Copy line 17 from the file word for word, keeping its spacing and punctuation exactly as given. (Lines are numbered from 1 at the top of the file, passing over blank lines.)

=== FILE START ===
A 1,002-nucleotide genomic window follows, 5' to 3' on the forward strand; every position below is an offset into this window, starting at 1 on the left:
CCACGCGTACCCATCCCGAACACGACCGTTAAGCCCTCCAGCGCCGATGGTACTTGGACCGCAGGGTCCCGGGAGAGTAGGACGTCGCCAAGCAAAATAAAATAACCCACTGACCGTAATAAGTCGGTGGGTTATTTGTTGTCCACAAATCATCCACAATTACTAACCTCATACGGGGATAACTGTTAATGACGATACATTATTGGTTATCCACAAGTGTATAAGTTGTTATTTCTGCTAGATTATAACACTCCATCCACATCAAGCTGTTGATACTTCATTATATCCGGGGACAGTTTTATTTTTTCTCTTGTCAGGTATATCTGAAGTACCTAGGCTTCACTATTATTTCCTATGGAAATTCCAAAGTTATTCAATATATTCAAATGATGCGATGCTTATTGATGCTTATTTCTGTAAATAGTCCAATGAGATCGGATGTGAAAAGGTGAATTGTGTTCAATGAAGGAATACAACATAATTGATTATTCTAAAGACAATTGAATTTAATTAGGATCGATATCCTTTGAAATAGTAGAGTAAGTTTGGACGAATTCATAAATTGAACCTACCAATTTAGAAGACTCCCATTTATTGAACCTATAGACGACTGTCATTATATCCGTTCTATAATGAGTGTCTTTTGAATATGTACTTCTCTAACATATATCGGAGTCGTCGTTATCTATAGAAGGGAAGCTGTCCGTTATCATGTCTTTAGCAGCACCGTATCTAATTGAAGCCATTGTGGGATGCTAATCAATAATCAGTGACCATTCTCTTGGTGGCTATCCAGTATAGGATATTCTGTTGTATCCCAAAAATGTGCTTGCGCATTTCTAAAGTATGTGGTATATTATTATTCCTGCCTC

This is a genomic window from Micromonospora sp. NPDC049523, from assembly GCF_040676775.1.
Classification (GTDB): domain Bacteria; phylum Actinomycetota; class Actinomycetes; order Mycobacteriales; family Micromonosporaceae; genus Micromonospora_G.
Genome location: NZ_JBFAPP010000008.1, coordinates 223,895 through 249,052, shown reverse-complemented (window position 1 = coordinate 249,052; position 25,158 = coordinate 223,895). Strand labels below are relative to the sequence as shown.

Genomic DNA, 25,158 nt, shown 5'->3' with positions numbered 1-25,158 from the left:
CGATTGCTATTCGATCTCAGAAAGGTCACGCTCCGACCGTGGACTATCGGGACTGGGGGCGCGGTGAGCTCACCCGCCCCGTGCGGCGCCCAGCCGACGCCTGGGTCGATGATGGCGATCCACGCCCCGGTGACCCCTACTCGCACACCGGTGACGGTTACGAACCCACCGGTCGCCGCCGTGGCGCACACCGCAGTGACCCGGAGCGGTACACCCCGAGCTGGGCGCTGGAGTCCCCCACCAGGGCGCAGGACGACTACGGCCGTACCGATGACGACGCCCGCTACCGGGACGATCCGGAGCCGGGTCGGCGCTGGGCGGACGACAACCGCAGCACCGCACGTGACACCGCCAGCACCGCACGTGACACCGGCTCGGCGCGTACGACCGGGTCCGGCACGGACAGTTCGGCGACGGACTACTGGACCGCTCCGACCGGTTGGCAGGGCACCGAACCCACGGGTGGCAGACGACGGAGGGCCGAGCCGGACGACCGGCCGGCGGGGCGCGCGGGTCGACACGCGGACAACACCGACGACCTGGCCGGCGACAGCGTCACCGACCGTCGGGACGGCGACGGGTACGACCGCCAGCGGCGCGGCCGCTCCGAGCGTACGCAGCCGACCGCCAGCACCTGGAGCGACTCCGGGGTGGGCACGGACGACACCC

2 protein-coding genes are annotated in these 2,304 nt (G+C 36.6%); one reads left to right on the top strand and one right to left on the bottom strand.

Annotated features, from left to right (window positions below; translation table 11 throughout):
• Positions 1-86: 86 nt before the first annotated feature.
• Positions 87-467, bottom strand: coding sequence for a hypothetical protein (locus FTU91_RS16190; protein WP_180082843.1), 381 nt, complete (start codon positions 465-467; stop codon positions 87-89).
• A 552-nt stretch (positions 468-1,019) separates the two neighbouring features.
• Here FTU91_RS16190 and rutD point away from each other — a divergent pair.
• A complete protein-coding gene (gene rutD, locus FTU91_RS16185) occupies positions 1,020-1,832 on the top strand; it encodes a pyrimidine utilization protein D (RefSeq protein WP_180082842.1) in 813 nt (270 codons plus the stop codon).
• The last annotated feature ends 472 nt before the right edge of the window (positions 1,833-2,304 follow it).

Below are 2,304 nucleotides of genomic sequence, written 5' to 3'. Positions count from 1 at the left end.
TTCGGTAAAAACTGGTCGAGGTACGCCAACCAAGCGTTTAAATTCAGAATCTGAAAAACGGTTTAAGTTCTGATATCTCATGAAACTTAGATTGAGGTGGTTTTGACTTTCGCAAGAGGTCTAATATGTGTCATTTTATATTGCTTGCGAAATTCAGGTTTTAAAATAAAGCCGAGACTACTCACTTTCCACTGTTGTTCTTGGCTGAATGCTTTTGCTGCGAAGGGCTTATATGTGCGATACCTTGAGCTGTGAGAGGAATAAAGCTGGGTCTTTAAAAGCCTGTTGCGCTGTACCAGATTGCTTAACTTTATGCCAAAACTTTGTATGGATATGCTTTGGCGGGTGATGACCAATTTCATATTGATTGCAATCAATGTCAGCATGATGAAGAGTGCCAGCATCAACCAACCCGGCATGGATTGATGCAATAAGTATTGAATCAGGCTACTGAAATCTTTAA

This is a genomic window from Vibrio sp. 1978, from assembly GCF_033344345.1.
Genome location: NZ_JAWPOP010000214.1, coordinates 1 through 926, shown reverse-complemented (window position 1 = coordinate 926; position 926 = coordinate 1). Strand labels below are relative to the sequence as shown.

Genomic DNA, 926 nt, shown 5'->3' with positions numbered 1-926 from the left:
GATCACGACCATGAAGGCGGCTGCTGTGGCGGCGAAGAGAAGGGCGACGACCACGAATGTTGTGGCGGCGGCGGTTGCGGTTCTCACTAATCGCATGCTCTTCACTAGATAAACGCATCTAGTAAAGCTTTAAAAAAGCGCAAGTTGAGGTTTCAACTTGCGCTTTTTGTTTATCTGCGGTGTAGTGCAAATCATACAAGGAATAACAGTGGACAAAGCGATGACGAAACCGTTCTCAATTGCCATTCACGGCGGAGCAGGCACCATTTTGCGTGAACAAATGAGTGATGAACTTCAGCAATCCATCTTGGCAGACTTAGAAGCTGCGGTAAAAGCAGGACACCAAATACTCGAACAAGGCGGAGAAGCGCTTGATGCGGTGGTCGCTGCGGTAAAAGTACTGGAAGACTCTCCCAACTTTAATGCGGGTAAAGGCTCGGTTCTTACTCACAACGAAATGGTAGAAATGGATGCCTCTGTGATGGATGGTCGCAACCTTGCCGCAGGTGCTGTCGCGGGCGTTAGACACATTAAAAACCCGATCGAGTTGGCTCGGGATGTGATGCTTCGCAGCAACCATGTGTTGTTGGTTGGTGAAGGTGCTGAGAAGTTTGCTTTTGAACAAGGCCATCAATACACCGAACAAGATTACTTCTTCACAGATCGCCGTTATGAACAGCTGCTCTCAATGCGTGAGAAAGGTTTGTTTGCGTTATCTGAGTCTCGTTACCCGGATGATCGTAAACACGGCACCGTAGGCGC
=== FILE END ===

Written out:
TTCGGTAAAAACTGGTCGAGGTACGCCAACCAAGCGTTTAAATTCAGAATCTGAAAAACGGTTTAAGTTCTGATATCTCATGAAACTTAGATTGAGGTGGTTTTGACTTTCGCAAGAGGTCTAATATGTGTCATTTTATATTGCTTGCGAAATTCAGGTTTTAAAATAAAGCCGAGACTACTCACTTTCCACTGTTGTTCTTGGCTGAATGCTTTTGCTGCGAAGGGCTTATATGTGCGATACCTTGAGCTGTGAGAGGAATAAAGCTGGGTCTTTAAAAGCCTGTTGCGCTGTACCAGATTGCTTAACTTTATGCCAAAACTTTGTATGGATATGCTTTGGCGGGTGATGACCAATTTCATATTGATTGCAATCAATGTCAGCATGATGAAGAGTGCCAGCATCAACCAACCCGGCATGGATTGATGCAATAAGTATTGAATCAGGCTACTGAAATCTTTAA